Though I wasn’t immediately attracted to Anthony when I first came across his profile on Bumble, I do have an insatiable gravitation towards intelligence, and being that he went to Harvard I figured he would at least be a promising candidate for (finally) some intriguing conversation. *Right swipe*.
Anthony and I settled into a high top table at an intimate cocktail bar in Yorkville, and I was pleasantly surprised to find him more attractive in person. I asked about how his day went and we both offered up the customary generic responses and gave the waitress our drink order.
“So let’s get right into the political thing. What is your take on all of this? Who do you support?” He asked immediately.
I stand by the general rule of not talking about politics, religion or exes on a first date, but for fear of seeming unyielding, I decided to indulge him with a slightly vague opinion of my political views.
“I don’t support Trump or Hillary. Gary Johnson would be my pick. I know he will not win but it is a step toward doing away with the whole ‘dual party’ system that I don’t think is beneficial. So is your family still in Chicago?” I replied attempting to move the conversation from a potential political debate.
Anthony then climbed high atop his soap box and proceeded to shove endless political jargon down my throat about how Donald Trump is the appropriate candidate to ‘make American great again,’ and how I am doing my country a severe disservice by wasting my ballot on someone that is polling below 15%.
After I finished my first (and only) Elderflower martini, Anthony suggested we grab a bite to eat. Not wanting to spend another minute being bombarded with his ultra-conservative bureaucratic opinions, I told him I had already eaten.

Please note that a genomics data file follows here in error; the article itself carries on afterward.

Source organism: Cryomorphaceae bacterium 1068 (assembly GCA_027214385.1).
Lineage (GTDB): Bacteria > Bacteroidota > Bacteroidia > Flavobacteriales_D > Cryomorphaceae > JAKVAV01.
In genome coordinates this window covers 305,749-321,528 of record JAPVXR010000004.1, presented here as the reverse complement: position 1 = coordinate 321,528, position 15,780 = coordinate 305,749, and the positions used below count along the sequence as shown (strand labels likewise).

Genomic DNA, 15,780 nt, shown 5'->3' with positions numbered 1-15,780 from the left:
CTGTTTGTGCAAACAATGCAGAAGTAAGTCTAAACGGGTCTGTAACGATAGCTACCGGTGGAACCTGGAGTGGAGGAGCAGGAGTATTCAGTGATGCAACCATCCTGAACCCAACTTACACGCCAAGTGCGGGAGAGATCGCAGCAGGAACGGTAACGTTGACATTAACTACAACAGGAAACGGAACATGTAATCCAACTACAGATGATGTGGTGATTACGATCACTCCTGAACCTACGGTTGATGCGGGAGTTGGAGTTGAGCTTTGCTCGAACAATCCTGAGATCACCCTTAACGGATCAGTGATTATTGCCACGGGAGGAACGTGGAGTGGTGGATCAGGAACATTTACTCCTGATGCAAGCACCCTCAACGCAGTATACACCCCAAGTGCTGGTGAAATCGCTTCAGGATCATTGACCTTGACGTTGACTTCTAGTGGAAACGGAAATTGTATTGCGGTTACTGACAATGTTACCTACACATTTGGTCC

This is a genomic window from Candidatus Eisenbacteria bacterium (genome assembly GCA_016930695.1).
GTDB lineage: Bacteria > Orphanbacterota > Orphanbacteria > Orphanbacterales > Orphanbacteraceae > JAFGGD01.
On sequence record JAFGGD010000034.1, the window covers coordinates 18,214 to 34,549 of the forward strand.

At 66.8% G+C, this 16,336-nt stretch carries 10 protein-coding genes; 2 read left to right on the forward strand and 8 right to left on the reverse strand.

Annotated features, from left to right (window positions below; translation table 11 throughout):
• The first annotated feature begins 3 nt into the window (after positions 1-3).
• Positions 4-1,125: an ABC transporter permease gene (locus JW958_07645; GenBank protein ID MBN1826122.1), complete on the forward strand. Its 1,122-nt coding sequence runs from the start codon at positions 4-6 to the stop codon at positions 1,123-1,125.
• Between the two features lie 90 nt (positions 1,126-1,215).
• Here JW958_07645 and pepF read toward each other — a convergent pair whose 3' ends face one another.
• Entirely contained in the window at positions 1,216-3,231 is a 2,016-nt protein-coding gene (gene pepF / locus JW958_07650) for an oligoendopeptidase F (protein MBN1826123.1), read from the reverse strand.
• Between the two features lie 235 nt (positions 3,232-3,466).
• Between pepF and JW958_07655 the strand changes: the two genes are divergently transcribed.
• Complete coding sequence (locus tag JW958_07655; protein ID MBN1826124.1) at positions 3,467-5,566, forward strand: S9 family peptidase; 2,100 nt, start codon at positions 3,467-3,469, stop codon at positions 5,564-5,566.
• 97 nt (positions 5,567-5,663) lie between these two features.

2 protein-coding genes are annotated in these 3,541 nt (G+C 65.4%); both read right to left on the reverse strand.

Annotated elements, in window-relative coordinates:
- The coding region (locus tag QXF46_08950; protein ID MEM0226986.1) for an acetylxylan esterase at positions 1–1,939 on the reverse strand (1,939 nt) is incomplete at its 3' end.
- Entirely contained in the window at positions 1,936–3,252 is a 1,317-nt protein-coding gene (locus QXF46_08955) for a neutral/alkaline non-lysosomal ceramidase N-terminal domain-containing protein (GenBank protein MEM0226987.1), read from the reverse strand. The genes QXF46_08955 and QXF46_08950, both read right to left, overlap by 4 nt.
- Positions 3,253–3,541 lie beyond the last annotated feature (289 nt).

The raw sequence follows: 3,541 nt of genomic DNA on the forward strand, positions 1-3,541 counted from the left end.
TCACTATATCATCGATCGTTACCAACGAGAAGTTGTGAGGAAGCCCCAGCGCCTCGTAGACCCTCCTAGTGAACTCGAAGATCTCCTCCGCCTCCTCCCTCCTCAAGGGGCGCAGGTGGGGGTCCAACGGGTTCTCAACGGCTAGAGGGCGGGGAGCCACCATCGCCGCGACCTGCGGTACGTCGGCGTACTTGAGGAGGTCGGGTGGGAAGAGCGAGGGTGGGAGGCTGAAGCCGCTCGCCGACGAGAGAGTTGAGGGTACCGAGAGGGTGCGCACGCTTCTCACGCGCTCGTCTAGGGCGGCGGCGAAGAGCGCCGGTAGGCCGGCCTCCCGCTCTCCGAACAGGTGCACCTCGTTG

We exited the bar and I grabbed my cell phone to summon an Uber.
“I live 10 blocks south of here so if you are taking the tunnel would I be able to jump in the cab with you?” He asked.
“Yes, that is fine,” I said.
It was at that moment that it occurred to me the that Barack Obama was in town at the UN and the traffic was positively horrendous all week.
“Actually, I forgot about the General Assembly at the UN. It will probably be at least an hour cab ride so I will probably just jump on the 6 train.”
“OK,” he said. “I will just come with you.”
Slightly irritated that I had to continue engaging him in conversation for yet another 15 minutes, we made it to the train station. I swiped my metro card and entered through the turn style to wait for my proverbial escape chariot.
“Oh, my metro card is out of money. Do you think you can just swipe me in?” He asked.
“You don’t just want to refill your card? Aren’t you going to need it to get to work tomorrow anyways?”
“No I actually have to work up in the Connecticut office all week so I will be carpooling with someone.”
Annoyed, I surrendered my metro card to him to evade hearing him speak more than I had to.
Thankfully the train came promptly and I was free at last.